The RECORDS in the LIBRARY CATALOG are the inventory and guides to locating the books, audiovisuals and other information sources in a library. There are numerous systems for making catalog records, and assigning subject heading and call numbers. These RECORDS contain information about each of the items held by the library. The content of a record will be similar whether it is on a card or on a computer screen like the MMU catalog.
CALL NUMBERS are found on each record and are the "addresses" for the books, videos, etc. found in the collection. Busse Library uses the Library of Congress call number and subject heading systems. Another commonly used call number scheme is the Dewey Decimal System. A CALL NUMBER is a unique combination of letters, numbers and punctuation (dots) for each item. They are arranged sequentially on the shelves, first alphabetical and then by number, alphanumeric segment and sometimes a year, within each alphabetical section. These are a code for the classification of the item and its author.
It is necessary to use the entire Library of Congress CALL NUMBER to find the specified item. An example of a call number is: GT 3930 .G73 1975
It will appear on the book in the Busse Library as:
Items with this type of call number will be found in the circulating collection of the library.
In the Busse Center Library, A through P are found on the main floor, east of the atrium. Q through Z are located in the same location on the lower level.
Some CALL NUMBERS will include more information to guide you to a location. For example, if the CALL NUMBER is followed by Ref., it will be found in the Reference section on the main floor and can be used only in the library. An example is: GT 3930 .G73 1975 Ref.
Videos, records, cassettes, kits, etc. will have Video, Kit or other similar designation as part of the call number.
CATALOG RECORDS also contain the following information to assist you in your selections:
Year of publication
Notes about the contents and the library holdings and some times other information.
You may find items in several ways. The most common are by title/contents keyword, subject heading(s), author’s name or title. LIBRARY CATALOGS are including an increasing amount of information to describe items and their contents. Searchable contents notes in a record might include chapter titles and authors, individual works in an anthology, alternative titles to a work and other bits of information determined by the library owning the work. The purpose is to assist users find the desired item or piece of information.
The author, title, date, and publisher information is called the citation.
LIBRARY OF CONGRESS CLASSIFICATION
The Library of Congress Classification scheme is used by many libraries to assign call numbers to items with Library of Congress (LC) subject headings. Similar items are grouped together. Under each letter classification, number spans are used for more specific subjects. Each call number designates a single item in that particular library. An item (book, video, etc) may have a slightly different call number in other libraries.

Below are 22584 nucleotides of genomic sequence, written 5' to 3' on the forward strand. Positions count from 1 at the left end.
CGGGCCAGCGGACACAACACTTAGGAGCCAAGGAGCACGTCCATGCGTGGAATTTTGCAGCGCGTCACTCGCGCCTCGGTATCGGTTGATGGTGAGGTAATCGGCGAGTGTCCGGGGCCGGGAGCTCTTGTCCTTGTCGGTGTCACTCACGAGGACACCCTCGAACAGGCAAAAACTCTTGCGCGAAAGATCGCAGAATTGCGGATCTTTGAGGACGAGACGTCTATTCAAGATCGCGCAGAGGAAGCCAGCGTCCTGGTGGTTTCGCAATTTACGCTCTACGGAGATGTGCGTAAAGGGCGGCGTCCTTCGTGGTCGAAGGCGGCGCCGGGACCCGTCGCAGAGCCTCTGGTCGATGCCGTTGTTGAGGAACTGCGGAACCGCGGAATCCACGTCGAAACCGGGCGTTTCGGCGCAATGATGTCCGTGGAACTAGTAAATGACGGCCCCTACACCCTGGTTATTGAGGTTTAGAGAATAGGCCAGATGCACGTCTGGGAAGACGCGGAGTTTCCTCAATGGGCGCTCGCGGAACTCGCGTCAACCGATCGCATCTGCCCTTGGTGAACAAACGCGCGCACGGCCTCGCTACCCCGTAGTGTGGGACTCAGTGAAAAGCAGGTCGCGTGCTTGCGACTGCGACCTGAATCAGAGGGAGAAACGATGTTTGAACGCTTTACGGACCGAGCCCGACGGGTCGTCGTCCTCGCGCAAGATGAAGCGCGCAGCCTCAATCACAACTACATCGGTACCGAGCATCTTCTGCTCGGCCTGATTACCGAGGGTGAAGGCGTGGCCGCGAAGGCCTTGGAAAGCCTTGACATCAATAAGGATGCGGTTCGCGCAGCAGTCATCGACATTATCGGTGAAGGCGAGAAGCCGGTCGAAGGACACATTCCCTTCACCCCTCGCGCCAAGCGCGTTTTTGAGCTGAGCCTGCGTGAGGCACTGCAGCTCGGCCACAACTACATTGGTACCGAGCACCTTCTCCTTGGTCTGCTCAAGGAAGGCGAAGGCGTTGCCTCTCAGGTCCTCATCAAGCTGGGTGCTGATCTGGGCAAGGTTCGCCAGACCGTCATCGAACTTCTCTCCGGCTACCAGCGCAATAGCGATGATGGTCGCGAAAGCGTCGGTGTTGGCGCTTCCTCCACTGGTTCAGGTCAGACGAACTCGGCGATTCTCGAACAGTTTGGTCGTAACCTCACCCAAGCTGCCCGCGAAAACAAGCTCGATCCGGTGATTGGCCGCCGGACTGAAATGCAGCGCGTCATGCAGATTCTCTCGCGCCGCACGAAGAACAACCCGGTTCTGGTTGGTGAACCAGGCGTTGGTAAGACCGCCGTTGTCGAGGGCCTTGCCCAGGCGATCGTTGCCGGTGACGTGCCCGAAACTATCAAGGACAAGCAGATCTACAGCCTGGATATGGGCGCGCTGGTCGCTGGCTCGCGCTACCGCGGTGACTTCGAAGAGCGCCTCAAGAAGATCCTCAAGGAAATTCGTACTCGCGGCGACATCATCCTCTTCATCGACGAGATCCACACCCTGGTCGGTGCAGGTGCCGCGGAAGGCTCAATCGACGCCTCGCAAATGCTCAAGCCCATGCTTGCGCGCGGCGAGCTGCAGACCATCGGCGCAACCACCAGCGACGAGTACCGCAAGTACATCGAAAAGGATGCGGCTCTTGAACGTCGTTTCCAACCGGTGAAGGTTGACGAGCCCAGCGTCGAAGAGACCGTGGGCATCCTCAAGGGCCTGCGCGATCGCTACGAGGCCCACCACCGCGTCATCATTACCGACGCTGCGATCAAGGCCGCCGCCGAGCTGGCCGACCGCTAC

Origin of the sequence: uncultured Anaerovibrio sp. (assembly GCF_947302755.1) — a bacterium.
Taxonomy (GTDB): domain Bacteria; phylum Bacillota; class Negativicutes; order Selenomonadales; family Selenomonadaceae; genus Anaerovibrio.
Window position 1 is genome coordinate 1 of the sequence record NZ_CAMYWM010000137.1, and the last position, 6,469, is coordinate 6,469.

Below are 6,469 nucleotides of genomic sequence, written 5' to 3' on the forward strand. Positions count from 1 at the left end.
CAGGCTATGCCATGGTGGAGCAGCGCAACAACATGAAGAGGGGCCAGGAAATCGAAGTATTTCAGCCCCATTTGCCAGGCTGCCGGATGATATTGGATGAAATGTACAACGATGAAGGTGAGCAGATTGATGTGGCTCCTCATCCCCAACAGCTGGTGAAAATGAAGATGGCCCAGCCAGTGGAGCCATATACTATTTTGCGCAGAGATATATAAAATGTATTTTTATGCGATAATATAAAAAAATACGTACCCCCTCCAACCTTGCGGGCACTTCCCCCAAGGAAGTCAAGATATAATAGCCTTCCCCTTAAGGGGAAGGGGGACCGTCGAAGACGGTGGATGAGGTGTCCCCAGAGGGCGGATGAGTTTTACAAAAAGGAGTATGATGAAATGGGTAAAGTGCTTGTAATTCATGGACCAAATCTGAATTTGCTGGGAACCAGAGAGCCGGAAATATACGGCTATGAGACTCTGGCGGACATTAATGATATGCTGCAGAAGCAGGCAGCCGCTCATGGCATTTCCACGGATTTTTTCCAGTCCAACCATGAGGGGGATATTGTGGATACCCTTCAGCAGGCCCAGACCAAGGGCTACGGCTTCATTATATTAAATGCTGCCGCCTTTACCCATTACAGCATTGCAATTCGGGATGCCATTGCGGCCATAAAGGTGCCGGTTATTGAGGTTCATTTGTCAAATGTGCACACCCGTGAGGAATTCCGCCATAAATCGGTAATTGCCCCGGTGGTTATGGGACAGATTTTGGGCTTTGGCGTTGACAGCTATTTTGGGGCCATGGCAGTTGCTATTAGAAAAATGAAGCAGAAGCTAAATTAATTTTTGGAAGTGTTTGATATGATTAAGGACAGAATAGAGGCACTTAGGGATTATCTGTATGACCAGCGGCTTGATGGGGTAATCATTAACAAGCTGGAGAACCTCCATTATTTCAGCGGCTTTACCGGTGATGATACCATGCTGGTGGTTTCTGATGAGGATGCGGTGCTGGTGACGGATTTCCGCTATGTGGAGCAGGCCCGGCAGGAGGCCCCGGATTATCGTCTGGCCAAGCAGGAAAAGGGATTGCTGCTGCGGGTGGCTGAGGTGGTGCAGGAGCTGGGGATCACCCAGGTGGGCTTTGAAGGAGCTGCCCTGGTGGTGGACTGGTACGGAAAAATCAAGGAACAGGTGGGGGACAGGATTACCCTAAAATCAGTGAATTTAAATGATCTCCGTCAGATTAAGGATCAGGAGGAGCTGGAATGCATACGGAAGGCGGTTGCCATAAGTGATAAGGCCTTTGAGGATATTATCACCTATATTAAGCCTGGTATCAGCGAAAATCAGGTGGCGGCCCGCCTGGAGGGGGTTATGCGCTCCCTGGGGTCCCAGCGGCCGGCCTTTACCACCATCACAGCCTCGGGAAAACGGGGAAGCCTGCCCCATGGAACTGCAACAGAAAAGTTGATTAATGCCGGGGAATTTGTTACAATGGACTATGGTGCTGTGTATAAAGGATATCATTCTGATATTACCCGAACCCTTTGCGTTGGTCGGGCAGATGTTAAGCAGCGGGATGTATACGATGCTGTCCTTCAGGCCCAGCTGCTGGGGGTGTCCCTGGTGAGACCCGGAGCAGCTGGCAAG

The list found below contains selected categories to assist you in browsing the Busse Library collection. There are times when an electronic or paper catalog are not sufficient. Browsing and serendipity are still important ways to learn. Everything on a topic will not be found under one classification letter. Aspects of many topics are found under several classifications. However when a computer catalog is down, the LC subject heading system of main subject groupings is a good place to begin your search. The Guide to the LC Classification System on the WWW is also useful for a more in-depth explanation of the system.
|CB||History of Civilizations|
|D||History by period followed by History by Region in Europe, Asia, Africa, Oceania|
|E||History of North America|
|F||History of Canada, Mexico, Central America, South America|
|HA||Statistics, Census Information|
|HQ||Family, Marriage, Women|
|HT||Communities, Classes, Races|
|HV||Social Welfare (many different social issues including Criminal Justice are found here)|
|JL||Canada, Latin America|
|JO||Asia, Africa, Australia, Oceania|
|LA||History of Education|
|LB||Theory and Practice of Education|
|LC||Special Aspects of Education|
|LD||US Colleges and Universities|
|P||Philology and Linguistics|
|PA||Classical Languages and Literature|
|PN||Literary History, Criticism and Collections|
|PQ||Romance Languages Literatures|
|QA||Mathematics and Computer Science|
|QH||Natural History and Biology|
|RA||Public Aspects of Medicine--statistics, public health, forensic medicine, toxicology|
|RG||Gynecology and Obstetrics|
|T||Technology and Engineering|
|TT||Arts and Crafts|
|Z||Books, Writing, Library Science, Bibliography|
In the Busse Center Library, senior student theses are shelved at the end of the Zs. Videos shelved on the first floor of the library have LC classifications and call numbers. They may be browsed by classification also.
Dewey Decimal Classification
The Dewey Decimal system is another type of system used to assign call numbers. Many school media centers and public libraries use it for their collections. Here at Busse Library, the Curriculum Center materials are listed by Dewey numbers. Health information for schools, children's books about illness, and other like items will have call numbers such as "j612 Ka5 q", the "j" indicating this system and their location in the Curriculum Center. Children's fiction call numbers include a code for the authors' names. The Dewey Decimal system is arranged in 10 major classes with specific subdivisions within each class. The About the Dewey Decimal System site will help you learn more.
The ten classes are as follows:
- 000 Generalities
- 100 Philosophy and Psychology
- 200 Religion
- 300 Social Science
- 400 Language
- 500 Science
- 600 Technology
- 700 Arts and Entertainment
- 800 Literature
- 900 Geography and History